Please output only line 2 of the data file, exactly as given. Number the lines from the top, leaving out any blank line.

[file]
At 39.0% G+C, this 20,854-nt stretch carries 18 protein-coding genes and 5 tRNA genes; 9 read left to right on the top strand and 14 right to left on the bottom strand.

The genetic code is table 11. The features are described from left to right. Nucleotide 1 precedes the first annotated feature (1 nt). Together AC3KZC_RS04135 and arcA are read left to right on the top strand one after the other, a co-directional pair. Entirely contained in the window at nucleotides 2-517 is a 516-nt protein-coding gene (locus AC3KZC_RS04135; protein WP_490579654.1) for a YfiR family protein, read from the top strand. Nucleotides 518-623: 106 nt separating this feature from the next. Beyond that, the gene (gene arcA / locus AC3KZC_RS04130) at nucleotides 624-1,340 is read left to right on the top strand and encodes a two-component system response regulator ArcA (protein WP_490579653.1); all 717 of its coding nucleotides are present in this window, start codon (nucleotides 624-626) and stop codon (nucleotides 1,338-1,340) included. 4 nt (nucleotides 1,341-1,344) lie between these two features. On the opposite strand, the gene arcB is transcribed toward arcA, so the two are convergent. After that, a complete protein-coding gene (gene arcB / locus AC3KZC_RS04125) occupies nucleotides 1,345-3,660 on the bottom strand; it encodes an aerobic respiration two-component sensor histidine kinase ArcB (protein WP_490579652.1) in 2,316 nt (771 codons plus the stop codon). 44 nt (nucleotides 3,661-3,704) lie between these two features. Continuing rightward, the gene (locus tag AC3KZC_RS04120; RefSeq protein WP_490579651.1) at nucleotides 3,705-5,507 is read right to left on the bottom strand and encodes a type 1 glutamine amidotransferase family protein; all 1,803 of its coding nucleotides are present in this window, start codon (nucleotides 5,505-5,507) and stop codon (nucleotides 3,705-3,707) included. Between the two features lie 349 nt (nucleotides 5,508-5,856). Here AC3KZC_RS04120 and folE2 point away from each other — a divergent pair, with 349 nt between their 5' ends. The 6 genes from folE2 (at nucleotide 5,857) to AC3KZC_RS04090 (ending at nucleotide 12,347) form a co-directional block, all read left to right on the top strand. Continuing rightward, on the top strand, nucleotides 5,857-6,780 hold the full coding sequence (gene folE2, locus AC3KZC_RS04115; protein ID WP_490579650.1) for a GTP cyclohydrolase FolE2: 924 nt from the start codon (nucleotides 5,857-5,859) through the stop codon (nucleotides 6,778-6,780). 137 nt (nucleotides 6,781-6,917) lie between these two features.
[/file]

The genetic code is table 11. The features are described from left to right. Nucleotide 1 precedes the first annotated feature (1 nt). Together AC3KZC_RS04135 and arcA are read left to right on the top strand one after the other, a co-directional pair. Entirely contained in the window at nucleotides 2-517 is a 516-nt protein-coding gene (locus AC3KZC_RS04135; protein WP_490579654.1) for a YfiR family protein, read from the top strand. Nucleotides 518-623: 106 nt separating this feature from the next. Beyond that, the gene (gene arcA / locus AC3KZC_RS04130) at nucleotides 624-1,340 is read left to right on the top strand and encodes a two-component system response regulator ArcA (protein WP_490579653.1); all 717 of its coding nucleotides are present in this window, start codon (nucleotides 624-626) and stop codon (nucleotides 1,338-1,340) included. 4 nt (nucleotides 1,341-1,344) lie between these two features. On the opposite strand, the gene arcB is transcribed toward arcA, so the two are convergent. After that, a complete protein-coding gene (gene arcB / locus AC3KZC_RS04125) occupies nucleotides 1,345-3,660 on the bottom strand; it encodes an aerobic respiration two-component sensor histidine kinase ArcB (protein WP_490579652.1) in 2,316 nt (771 codons plus the stop codon). 44 nt (nucleotides 3,661-3,704) lie between these two features. Continuing rightward, the gene (locus tag AC3KZC_RS04120; RefSeq protein WP_490579651.1) at nucleotides 3,705-5,507 is read right to left on the bottom strand and encodes a type 1 glutamine amidotransferase family protein; all 1,803 of its coding nucleotides are present in this window, start codon (nucleotides 5,505-5,507) and stop codon (nucleotides 3,705-3,707) included. Between the two features lie 349 nt (nucleotides 5,508-5,856). Here AC3KZC_RS04120 and folE2 point away from each other — a divergent pair, with 349 nt between their 5' ends. The 6 genes from folE2 (at nucleotide 5,857) to AC3KZC_RS04090 (ending at nucleotide 12,347) form a co-directional block, all read left to right on the top strand. Continuing rightward, on the top strand, nucleotides 5,857-6,780 hold the full coding sequence (gene folE2, locus AC3KZC_RS04115; protein ID WP_490579650.1) for a GTP cyclohydrolase FolE2: 924 nt from the start codon (nucleotides 5,857-5,859) through the stop codon (nucleotides 6,778-6,780). 137 nt (nucleotides 6,781-6,917) lie between these two features.